Professor Elise Pendall / Lab Principal Investigator
I am an interdisciplinary soil scientist and ecosystem ecologist with broad expertise in climate change and land management impacts on carbon, nutrient and water cycling. I lead the Soil Biology and Genomics Research Theme at HIE and serve on the Council of the American Geophysical Union. My research interests centre on how linkages between aboveground and belowground ecosystem components regulate carbon, water and nutrient cycling in grasslands, forests and crops.
Dr. Craig Barton / Technical Manager
Dr Craig Barton is the Technical Manager, Field Based Research Facilities and has responsibility for the smooth operation of the Institute’s field-based climate change facilities. These facilities include CO2 /climate controlled whole tree chambers (WTC) and associated eucalypt plantation (Hawkesbury Forest Experiment, HFE), a Free Air CO2 Enrichment (FACE) experiment in native woodland, Rain-out Shelters and an Eddy Covariance Flux site.
Email: email@example.com, HIE website
Dr. Daniel Metzen / Research Technician
Daniel is our Senior Technical Officer that manages the flux tower instrumentation and handles the eddy covariance data processing for the TERN-OzFlux and mobile flux tower. He is also ensuring that the rain out shelters remain functional and is supporting a range of experiments at the TERN SuperSite and the Hawkesbury Forest Experiment with his technical expertise and data analysis skills.
Email: firstname.lastname@example.org, HIE_website
Dr. Anne Griebel / Postdoctoral Researcher
My research focuses on understanding how biosphere-atmosphere interactions affect carbon, water and energy cycling in various ecosystems, ranging from highly managed urban lawns to Australia’s natural eucalypt forests. I am particularly interested in assessing how ecosystems are affected by changes in our climate, as well as by biotic and abiotic disturbances, which I approach by linking flux tower data with remotely sensed data from LiDAR sensors, satellites and ground-based sensor networks.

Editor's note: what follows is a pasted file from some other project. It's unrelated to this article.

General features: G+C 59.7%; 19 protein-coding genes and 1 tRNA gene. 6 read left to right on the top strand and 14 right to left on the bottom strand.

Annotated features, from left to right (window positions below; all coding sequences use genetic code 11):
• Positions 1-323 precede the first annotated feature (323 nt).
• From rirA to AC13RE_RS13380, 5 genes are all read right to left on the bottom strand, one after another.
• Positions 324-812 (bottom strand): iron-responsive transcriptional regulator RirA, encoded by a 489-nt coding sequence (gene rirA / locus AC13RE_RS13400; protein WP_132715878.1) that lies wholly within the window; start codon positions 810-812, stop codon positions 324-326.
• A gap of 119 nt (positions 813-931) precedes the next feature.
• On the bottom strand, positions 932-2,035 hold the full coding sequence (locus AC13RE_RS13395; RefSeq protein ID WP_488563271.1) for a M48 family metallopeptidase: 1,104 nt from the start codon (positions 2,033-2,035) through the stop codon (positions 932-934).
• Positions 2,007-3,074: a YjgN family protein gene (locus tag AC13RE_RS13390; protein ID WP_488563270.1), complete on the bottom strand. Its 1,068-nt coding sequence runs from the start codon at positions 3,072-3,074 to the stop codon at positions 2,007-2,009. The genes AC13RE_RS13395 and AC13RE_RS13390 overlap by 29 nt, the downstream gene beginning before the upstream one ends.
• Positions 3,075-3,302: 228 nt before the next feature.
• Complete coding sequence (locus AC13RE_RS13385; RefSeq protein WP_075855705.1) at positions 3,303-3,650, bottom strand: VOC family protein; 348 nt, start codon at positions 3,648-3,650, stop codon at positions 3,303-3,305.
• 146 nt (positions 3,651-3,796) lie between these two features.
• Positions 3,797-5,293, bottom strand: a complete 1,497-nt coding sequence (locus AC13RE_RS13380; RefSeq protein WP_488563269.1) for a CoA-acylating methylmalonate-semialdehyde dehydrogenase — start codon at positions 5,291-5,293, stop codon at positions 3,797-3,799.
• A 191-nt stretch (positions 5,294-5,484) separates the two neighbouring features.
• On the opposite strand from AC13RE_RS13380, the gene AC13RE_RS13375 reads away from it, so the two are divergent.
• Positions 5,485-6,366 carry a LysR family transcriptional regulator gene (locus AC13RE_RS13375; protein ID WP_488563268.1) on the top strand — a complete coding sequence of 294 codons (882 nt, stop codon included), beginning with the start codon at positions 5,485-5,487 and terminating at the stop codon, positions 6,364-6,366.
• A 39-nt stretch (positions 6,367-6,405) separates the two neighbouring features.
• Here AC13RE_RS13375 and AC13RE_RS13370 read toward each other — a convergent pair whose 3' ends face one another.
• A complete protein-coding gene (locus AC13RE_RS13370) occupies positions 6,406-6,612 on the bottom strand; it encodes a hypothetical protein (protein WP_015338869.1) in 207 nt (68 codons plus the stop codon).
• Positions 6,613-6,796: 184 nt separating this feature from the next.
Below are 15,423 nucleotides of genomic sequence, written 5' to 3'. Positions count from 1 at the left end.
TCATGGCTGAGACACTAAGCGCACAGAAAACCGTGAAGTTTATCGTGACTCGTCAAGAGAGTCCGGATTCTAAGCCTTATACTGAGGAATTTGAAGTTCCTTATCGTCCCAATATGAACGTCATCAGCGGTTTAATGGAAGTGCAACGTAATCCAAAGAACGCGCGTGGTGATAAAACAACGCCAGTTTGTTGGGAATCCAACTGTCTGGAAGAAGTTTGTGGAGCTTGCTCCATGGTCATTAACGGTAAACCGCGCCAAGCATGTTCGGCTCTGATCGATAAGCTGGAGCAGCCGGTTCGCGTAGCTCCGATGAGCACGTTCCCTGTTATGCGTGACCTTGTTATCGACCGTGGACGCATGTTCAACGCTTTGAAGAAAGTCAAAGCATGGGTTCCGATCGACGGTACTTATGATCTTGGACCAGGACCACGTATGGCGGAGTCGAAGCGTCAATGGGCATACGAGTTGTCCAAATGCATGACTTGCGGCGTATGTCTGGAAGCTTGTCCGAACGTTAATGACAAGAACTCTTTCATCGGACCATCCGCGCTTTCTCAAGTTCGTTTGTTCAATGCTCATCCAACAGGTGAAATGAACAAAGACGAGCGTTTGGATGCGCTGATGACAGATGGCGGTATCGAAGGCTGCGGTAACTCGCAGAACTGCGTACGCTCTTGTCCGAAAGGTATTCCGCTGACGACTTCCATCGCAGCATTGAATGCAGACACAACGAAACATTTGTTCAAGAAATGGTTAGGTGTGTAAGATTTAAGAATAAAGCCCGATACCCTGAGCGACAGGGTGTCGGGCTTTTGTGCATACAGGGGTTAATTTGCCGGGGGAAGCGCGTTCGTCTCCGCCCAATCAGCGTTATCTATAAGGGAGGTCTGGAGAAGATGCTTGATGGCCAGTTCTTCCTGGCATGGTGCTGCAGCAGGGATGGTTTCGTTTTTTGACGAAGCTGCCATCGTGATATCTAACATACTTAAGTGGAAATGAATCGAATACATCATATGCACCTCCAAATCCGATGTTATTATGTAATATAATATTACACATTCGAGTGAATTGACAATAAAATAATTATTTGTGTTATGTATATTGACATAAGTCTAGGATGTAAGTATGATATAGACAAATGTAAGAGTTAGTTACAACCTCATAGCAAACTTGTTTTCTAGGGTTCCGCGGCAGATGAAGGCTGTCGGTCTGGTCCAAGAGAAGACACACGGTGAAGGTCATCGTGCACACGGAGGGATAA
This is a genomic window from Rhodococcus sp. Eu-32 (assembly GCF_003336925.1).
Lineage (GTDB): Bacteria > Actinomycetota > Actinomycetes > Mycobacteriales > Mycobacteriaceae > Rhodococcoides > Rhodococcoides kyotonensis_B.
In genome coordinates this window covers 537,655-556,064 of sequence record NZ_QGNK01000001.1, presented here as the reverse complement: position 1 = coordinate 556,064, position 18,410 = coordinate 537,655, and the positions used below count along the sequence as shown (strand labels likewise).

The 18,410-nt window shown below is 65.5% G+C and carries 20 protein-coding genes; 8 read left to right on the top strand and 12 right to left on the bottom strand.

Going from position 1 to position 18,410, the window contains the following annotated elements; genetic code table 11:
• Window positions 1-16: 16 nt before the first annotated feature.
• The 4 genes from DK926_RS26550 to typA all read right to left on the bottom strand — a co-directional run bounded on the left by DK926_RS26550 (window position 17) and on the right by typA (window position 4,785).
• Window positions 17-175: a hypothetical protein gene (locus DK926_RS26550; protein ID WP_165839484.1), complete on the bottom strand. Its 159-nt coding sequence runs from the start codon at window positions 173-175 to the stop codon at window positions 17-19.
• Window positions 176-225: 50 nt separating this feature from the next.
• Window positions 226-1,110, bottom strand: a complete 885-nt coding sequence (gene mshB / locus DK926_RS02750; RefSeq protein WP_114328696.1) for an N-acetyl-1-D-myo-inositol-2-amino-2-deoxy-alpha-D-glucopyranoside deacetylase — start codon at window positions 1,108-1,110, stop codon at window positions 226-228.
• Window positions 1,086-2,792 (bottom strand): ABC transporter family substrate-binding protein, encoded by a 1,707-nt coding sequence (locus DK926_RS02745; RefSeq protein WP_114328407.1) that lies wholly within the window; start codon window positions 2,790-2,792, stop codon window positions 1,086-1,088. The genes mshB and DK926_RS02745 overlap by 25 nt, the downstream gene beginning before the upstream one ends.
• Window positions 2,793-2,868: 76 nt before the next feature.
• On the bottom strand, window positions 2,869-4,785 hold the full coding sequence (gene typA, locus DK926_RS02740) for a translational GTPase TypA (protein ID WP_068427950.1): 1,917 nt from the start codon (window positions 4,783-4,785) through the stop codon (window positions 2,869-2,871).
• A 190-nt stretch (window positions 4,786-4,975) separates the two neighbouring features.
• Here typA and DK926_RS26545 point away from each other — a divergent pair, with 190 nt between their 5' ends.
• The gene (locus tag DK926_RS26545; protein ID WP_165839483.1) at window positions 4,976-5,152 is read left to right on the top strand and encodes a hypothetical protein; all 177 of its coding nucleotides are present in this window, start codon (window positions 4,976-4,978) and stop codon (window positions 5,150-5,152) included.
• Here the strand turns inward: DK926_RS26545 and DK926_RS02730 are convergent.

Dr. Nam Jin Noh / Postdoctoral Researcher
My research interests lie in understanding the ecological responses related to carbon and nitrogen cycles to climate changes and ecosystem managements. My current research focuses on improving predictive understanding of temperature sensitivity of soil respiration and its components in Australian temperate forests within the Soil Biology and Genomics theme.
Alexis Renchon / Ph.D. Candidate
My broad research interest is to understand how terrestrial ecosystems will feedback to climate change. My specific goal is to bridge the gap between bottom-up and top-down estimates of ecosystem-atmosphere carbon, water and energy exchange. To do so, my research focuses on different scientific approaches, including empirical and mechanistic modelling.
During my Masters degree, I studied the impact of varying footprint on inter-annual variability of carbon fluxes in a mixed forest in Belgium (Vielsalm). As a research associate, I studied a mangrove wetland in New Caledonia (the Coeur de Voh), where I brought my expertise in data processing and partitioning fluxes, in the context of changing tides. During my PhD in Sydney, I analysed a particular seasonality pattern in an evergreen broadleaf forest (Cumberland Plain). Specifically, I worked on canopy phenology (variation in LAI and leaf physiology varying with age) and comparing soil respiration to ecosystem respiration.
Email: A.Renchon@westernsydney.edu.au, CV, Google Scholar
Kirsten Ball / Ph.D. Student (2nd year)
Kirsten studies microbial and stoichiometric controls over soil carbon cycling in managed ecosystems. She is particularly interested in improving sustainability of vineyards for resilient wine production.
Email: Kirsten.Ball@westernsydney.edu.au, CV.
Jinquan Li / Ph.D. Student (3rd year), Visiting Scholar
Jinquan studies temperature sensitivity of soil respiration across broad geographic gradients. His research will improve simulation of carbon – climate feedbacks in Earth system models.
Email: J.Li3@westernsydney.edu.au, CV
Dr. Gilwon Kim / Postdoctoral Researcher, Visiting Scholar
Dr Gil Won Kim is visiting from the Institute of Agriculture & Life Science at Gyeongsang National University, Jinju, South Korea. Here he studies the interactive effect of increased N deposition and P fertilization on Greenhouse gas flux (N2O emission, CH4 oxidation potential) of semi-arid forest soil under global warming.
Email: G.Kim@westernsydney.edu.au. CV, Researchgate
HIE, Western Sydney Univ., AU
Univ. of Wyoming, USA